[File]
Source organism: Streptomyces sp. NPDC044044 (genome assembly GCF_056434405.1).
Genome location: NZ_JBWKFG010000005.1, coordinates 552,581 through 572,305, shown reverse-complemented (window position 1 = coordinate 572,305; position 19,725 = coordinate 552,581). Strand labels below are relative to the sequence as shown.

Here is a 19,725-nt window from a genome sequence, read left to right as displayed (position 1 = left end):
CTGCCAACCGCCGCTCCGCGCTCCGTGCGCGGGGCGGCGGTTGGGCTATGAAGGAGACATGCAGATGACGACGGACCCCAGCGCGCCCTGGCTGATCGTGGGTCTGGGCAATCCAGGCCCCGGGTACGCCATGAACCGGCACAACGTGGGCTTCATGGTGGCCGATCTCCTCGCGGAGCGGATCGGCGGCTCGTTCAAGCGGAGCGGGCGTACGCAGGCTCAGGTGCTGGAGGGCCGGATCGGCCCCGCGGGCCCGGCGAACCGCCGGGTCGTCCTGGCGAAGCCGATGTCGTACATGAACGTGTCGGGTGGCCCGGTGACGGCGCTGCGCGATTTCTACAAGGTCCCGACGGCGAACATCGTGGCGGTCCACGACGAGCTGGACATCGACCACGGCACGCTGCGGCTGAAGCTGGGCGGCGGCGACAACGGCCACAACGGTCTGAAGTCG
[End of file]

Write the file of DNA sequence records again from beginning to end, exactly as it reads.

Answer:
Source organism: Streptomyces sp. NPDC044044 (genome assembly GCF_056434405.1).
Genome location: NZ_JBWKFG010000005.1, coordinates 552,581 through 572,305, shown reverse-complemented (window position 1 = coordinate 572,305; position 19,725 = coordinate 552,581). Strand labels below are relative to the sequence as shown.

Here is a 19,725-nt window from a genome sequence, read left to right as displayed (position 1 = left end):
CTGCCAACCGCCGCTCCGCGCTCCGTGCGCGGGGCGGCGGTTGGGCTATGAAGGAGACATGCAGATGACGACGGACCCCAGCGCGCCCTGGCTGATCGTGGGTCTGGGCAATCCAGGCCCCGGGTACGCCATGAACCGGCACAACGTGGGCTTCATGGTGGCCGATCTCCTCGCGGAGCGGATCGGCGGCTCGTTCAAGCGGAGCGGGCGTACGCAGGCTCAGGTGCTGGAGGGCCGGATCGGCCCCGCGGGCCCGGCGAACCGCCGGGTCGTCCTGGCGAAGCCGATGTCGTACATGAACGTGTCGGGTGGCCCGGTGACGGCGCTGCGCGATTTCTACAAGGTCCCGACGGCGAACATCGTGGCGGTCCACGACGAGCTGGACATCGACCACGGCACGCTGCGGCTGAAGCTGGGCGGCGGCGACAACGGCCACAACGGTCTGAAGTCG